Vintage Photo Wednesday, Vol. 1 — Photochrom Prints, 1890s-1900s

This is the first of what I hope will be a long-running feature on the site. Each Wednesday I’ll post a handful of vintage photographs that strike my fancy. Some weeks there will be a theme, others not so much. If you have any subjects you’d like me to look for, or have photos you’d like to share, let me know!

This week’s collection is drawn from the Photochrom Print Collection on the Library of Congress website. From the site:

The Photochrom Print Collection has almost 6,000 views of Europe and the Middle East and 500 views of North America. Published primarily from the 1890s to 1910s, these prints were created by the Photoglob Company in Zürich, Switzerland, and the Detroit Publishing Company in Michigan. The richly colored images look like photographs but are actually ink-based photolithographs, usually 6.5 x 9 inches.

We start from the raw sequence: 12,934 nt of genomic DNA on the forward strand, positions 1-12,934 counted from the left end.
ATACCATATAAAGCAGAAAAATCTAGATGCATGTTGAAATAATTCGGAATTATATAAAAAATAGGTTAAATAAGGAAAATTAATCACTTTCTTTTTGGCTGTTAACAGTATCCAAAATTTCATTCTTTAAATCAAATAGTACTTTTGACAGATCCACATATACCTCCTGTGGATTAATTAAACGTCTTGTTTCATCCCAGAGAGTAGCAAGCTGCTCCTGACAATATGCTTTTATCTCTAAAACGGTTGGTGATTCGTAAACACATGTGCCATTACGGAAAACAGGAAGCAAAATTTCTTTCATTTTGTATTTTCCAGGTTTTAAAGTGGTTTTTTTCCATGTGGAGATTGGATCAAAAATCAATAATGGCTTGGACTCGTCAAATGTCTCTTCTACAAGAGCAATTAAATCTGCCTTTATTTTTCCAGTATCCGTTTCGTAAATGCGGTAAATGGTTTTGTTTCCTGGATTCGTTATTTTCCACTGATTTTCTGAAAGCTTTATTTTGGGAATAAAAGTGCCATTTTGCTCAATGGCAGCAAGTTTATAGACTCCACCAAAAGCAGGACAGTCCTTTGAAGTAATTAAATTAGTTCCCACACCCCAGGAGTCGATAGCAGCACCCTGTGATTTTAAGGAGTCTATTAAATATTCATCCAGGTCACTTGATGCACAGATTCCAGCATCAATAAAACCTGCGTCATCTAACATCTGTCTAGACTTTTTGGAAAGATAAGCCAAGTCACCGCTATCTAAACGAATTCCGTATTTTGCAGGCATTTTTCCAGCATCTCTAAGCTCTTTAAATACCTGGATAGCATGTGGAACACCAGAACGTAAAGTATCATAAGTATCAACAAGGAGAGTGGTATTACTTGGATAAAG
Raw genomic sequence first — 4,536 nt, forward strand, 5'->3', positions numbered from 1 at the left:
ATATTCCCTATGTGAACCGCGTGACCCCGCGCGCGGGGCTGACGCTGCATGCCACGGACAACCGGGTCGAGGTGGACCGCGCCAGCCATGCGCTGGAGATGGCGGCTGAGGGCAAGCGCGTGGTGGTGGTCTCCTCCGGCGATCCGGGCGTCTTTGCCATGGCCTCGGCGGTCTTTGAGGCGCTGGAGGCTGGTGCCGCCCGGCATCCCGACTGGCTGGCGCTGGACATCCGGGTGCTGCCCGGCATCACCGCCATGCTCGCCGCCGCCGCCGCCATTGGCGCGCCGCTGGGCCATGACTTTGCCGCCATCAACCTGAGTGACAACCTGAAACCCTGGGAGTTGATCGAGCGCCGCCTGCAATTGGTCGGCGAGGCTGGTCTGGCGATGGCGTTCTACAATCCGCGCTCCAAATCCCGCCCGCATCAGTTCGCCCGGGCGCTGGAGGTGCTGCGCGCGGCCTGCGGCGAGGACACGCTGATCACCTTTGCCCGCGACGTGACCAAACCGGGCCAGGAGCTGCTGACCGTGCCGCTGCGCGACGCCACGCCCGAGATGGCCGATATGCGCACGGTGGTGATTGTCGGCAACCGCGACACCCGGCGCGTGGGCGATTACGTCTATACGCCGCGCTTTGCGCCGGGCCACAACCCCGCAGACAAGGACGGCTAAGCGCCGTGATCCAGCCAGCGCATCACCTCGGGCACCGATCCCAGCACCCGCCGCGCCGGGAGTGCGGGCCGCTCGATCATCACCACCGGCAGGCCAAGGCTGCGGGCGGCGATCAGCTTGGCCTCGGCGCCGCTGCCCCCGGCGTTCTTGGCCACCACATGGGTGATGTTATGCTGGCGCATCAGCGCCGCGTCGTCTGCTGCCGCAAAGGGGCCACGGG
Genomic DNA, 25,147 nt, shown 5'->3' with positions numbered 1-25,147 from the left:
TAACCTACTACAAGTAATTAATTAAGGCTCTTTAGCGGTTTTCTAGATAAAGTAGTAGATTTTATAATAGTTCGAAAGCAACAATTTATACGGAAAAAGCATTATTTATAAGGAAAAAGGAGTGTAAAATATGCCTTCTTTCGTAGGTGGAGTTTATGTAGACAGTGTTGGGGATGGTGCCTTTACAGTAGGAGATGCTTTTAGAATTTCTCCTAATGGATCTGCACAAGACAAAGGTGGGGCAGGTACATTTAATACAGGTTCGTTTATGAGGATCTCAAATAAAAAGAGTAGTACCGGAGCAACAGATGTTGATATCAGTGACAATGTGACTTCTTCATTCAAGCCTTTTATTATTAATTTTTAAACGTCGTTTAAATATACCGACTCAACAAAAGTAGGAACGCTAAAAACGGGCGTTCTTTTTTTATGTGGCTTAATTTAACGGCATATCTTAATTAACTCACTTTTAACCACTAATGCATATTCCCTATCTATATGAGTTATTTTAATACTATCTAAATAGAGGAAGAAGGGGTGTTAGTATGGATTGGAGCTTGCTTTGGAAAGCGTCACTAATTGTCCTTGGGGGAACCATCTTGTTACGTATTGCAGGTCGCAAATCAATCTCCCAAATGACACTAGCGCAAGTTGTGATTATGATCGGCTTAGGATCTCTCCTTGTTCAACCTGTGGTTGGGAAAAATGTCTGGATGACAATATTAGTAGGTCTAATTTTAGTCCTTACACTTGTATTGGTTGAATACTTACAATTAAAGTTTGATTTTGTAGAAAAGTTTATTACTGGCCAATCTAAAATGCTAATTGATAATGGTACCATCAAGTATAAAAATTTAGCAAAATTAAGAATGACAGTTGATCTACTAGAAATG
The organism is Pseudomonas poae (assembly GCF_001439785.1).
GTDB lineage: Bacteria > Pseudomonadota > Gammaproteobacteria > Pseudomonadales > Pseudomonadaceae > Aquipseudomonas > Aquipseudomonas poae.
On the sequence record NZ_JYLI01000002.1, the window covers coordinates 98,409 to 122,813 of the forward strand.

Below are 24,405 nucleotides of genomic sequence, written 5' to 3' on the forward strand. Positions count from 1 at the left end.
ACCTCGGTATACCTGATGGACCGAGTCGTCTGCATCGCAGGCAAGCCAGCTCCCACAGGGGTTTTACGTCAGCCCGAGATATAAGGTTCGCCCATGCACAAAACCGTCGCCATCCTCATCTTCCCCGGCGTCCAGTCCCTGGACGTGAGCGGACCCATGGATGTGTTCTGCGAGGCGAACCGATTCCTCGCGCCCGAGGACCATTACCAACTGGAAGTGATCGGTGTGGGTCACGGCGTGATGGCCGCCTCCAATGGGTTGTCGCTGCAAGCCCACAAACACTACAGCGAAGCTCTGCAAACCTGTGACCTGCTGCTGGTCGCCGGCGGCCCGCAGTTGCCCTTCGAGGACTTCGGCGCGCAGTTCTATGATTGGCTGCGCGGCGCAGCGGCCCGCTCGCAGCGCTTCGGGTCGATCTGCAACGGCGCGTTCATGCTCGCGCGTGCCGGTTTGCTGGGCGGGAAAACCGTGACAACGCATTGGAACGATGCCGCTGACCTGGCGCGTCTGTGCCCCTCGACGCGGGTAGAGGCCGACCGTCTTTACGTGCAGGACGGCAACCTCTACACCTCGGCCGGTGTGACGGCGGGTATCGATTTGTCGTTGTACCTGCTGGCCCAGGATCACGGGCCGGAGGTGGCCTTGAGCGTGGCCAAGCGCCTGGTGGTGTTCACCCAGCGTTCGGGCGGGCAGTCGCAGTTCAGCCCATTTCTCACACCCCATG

Like postcards, the photochroms feature subjects that appeal to travelers, including landscapes, architecture, street scenes, and daily life and culture. The prints were sold as souvenirs and often collected in albums or framed for display.

Arab school of embroidery - Algiers, Algeria
Arab school of embroidery – Algiers, Algeria (c. 1899)
Arrowmaker, an Ojibwa brave (c. 1903)
Arrowmaker, an Ojibwa brave (c. 1903)
Opening of the Kiel Canal, Schleswig-Holstein, Germany
Opening of the Kiel Canal, Schleswig-Holstein, Germany (1895)
Str. "City of Erie," Cleveland and Buffalo Line
Str. “City of Erie,” Cleveland and Buffalo Line (c. 1900)
Market Street - Goslar, Hartz, Germany
Market Street – Goslar, Hartz, Germany (c. 1890s)
Mostar (Turkish quarter), Herzegovina, Austria-Hungary
Mostar (Turkish quarter), Herzegovina, Austria-Hungary (c. 1890s)
Windsor, Boulter's Lock, London and suburbs, England
Windsor, Boulter’s Lock, London and suburbs, England (c. 1890s)
Russian types of Tartar, (i.e., Tatar), women of the Caucasus, Russia
Russian types of Tartar, (i.e., Tatar), women of the Caucasus, Russia (c. 1890s)